Bruins Notebook

Overall, it’s a happy return for Peverley

Marty Turco makes one of his 25 saves, this one in the third period vs. the Ducks, during his first win with the Bruins. Marty Turco makes one of his 25 saves, this one in the third period vs. the Ducks, during his first win with the Bruins. (Christine Cotter/Associated Press)
By Kevin Paul Dupont
Globe Staff / March 26, 2012
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ANAHEIM, Calif. - There is no plan for injured winger Nathan Horton to pull on a Bruins uniform in the immediate future, but the team Sunday night welcomed another of its key offensive performers, right winger Rich Peverley, back to the front lines. Peverley, out of the lineup since wrenching a knee Feb. 15, returned in Boston’s 3-2 win over Anaheim after being out 19 games.

“I’ve never been through anything like this,’’ Peverley said outside the dressing room about 90 minutes before puck drop against the Ducks. “I had to preach patience to myself.’’

With Peverley back in uniform, coach Claude Julien gave Daniel Paille, a fixture on the Greg Campbell-Shawn Thornton checking line, the night off. Jordan Caron, the first-line right winger of late, moved down to Paille’s spot on the energy line.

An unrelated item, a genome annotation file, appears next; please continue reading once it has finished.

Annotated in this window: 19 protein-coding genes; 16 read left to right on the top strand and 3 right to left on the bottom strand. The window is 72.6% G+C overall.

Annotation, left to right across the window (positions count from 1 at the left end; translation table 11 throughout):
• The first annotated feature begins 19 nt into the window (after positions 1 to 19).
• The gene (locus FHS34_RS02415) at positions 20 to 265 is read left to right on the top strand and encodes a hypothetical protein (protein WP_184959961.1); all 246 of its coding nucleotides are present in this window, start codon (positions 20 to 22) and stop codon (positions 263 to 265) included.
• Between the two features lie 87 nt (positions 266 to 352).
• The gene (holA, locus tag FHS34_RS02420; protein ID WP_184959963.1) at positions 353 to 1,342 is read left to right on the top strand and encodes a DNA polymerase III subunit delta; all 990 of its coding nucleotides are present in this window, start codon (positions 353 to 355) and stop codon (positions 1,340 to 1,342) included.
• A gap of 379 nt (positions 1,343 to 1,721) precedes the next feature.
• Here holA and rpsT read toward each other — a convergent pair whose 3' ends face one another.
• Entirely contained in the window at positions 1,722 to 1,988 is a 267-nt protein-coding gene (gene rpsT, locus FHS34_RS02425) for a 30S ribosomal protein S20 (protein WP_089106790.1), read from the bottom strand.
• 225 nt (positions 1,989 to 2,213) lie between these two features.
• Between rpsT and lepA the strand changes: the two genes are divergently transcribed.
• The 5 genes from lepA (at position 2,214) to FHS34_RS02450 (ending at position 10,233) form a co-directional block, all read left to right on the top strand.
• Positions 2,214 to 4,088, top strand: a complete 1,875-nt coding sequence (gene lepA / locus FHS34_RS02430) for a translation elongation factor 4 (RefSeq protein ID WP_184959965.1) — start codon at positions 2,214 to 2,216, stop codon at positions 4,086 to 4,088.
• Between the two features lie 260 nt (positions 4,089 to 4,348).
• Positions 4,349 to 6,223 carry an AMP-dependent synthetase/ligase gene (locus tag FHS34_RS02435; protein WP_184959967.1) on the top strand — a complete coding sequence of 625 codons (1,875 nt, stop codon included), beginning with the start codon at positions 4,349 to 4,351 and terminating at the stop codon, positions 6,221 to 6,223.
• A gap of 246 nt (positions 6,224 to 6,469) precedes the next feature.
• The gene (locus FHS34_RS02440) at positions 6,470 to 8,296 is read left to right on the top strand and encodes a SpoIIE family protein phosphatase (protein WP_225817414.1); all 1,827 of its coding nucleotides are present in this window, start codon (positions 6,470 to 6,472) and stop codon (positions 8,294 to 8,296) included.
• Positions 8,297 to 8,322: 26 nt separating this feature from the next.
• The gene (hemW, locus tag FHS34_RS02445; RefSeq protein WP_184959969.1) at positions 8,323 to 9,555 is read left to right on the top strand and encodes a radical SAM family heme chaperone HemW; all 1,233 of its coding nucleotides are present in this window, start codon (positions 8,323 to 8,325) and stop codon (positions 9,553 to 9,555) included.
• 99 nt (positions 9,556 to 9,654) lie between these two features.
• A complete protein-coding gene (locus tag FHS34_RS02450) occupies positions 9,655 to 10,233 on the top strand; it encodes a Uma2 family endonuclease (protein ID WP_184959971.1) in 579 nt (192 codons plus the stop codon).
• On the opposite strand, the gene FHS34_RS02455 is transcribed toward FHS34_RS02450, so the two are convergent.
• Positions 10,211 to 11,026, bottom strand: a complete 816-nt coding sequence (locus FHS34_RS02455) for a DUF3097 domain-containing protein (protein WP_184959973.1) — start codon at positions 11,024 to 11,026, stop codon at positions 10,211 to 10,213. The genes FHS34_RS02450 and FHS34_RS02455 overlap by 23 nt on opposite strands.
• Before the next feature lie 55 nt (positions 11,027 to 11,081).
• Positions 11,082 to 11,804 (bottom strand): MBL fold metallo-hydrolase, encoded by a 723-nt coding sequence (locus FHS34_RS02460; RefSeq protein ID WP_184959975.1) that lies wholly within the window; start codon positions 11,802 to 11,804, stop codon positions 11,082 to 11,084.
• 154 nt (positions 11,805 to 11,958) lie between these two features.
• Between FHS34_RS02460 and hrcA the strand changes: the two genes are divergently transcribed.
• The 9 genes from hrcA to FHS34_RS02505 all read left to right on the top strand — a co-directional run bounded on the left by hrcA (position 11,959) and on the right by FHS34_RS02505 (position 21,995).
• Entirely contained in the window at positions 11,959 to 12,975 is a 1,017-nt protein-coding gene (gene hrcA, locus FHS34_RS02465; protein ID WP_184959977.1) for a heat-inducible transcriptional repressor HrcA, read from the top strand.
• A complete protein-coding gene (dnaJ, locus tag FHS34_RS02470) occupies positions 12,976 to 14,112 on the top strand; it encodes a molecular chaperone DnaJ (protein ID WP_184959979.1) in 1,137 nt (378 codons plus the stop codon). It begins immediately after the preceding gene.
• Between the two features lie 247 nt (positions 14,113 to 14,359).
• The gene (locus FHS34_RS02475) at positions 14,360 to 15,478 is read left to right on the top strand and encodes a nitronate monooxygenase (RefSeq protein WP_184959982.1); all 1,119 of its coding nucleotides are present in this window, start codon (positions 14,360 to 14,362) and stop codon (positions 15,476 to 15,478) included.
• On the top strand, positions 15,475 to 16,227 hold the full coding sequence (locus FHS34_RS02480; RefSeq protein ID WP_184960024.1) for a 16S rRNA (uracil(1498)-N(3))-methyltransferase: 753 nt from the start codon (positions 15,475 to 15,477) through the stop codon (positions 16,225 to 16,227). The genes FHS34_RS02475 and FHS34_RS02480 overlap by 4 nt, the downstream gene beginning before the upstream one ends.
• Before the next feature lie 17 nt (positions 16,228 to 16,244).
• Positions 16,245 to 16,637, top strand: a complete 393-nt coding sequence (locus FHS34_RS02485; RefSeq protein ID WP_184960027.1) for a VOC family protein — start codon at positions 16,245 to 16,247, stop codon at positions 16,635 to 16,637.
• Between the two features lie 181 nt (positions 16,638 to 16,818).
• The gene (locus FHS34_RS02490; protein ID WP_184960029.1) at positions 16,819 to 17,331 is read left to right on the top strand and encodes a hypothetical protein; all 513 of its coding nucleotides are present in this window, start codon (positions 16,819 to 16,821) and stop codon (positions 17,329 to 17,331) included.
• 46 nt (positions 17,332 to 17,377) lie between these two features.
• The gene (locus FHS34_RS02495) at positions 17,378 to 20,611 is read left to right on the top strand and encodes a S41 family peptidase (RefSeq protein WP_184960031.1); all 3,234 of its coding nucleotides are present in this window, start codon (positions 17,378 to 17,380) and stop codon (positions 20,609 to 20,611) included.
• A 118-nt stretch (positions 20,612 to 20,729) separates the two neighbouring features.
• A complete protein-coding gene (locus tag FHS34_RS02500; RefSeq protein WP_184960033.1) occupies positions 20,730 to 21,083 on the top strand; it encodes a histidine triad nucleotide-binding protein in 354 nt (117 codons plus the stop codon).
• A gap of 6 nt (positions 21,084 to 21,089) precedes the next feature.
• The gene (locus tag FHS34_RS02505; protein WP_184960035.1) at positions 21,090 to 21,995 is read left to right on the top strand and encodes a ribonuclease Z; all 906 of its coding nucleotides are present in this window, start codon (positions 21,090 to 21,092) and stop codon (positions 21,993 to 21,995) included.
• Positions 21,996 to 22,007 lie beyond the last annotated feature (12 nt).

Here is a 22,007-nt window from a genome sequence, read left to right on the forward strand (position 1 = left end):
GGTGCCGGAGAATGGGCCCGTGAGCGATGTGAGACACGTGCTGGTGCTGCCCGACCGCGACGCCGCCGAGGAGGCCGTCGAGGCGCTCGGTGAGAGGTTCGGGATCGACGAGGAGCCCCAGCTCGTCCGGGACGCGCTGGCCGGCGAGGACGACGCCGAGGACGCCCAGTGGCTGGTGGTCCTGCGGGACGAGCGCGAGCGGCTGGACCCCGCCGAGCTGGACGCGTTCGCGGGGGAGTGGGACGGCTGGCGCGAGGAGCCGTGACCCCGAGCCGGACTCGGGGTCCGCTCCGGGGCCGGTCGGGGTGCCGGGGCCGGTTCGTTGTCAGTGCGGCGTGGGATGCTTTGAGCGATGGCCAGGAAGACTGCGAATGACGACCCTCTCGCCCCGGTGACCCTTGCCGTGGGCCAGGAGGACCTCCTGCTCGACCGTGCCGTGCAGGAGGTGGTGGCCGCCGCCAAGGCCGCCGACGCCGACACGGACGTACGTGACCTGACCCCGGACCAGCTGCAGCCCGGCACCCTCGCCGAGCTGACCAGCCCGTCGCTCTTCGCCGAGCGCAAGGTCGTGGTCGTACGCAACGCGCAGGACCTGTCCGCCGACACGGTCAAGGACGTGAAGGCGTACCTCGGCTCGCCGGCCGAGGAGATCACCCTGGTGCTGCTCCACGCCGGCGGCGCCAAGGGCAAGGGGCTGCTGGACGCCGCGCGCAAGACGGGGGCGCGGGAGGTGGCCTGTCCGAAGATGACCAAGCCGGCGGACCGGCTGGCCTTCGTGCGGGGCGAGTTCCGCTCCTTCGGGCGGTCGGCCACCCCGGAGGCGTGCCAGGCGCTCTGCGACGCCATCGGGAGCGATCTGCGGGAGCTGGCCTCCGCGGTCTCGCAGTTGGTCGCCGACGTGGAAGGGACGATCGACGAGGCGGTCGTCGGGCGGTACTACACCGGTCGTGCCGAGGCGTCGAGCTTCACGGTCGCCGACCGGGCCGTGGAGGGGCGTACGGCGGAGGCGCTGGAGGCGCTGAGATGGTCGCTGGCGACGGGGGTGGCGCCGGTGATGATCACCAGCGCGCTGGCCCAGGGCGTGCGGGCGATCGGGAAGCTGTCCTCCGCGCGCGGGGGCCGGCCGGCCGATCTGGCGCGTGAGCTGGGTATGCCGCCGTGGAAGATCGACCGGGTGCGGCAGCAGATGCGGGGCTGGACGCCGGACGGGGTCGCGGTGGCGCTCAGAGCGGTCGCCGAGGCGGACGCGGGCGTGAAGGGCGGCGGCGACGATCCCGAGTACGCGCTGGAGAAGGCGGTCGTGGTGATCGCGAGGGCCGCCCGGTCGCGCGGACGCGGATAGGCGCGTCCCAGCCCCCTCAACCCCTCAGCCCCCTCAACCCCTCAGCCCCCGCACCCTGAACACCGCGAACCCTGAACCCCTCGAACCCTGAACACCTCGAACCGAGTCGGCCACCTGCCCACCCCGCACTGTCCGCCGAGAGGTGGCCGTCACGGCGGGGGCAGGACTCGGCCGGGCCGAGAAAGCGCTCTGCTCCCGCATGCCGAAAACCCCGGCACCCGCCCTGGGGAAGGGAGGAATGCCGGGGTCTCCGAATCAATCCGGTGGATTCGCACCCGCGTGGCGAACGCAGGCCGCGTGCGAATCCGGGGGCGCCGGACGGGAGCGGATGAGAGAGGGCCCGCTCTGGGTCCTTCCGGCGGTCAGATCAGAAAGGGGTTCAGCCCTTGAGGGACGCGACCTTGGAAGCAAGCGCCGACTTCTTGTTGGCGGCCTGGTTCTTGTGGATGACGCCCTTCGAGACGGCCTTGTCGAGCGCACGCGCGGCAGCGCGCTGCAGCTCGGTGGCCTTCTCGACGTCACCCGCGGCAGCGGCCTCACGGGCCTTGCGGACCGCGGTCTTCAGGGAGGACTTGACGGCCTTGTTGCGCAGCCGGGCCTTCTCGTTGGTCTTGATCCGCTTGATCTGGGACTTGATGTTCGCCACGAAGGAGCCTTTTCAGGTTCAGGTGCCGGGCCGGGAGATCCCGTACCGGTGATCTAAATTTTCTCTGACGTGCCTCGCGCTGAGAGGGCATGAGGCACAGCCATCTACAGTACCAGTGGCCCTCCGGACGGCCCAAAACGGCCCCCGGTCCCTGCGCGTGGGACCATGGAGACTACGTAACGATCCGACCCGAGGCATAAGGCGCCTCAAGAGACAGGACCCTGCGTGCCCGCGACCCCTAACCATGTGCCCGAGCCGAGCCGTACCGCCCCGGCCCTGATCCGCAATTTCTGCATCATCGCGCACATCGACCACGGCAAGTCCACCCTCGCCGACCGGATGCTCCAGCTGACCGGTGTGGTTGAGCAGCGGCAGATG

Peverley made his return on a line with Brad Marchand and Patrice Bergeron and he squeezed off Boston’s first shot, a quick snap from the slot at 3:26 that Bergeron set up with some good hustle on the back wall. With Peverley on that line, Julien moved Tyler Seguin up in the order, placing him on the right side of the Milan Lucic-David Krejci combination.

Only the Benoit Pouliot-Chris Kelly-Brian Rolston trio remained the same.

Peverley played 16:44 against the Ducks, getting off two shots, and was a plus-1. He admitted to feeling some fatigue after his first game back, but was generally encouraged by his outing, despite feeling that he too often bobbled the puck or didn’t get off the shots he wanted.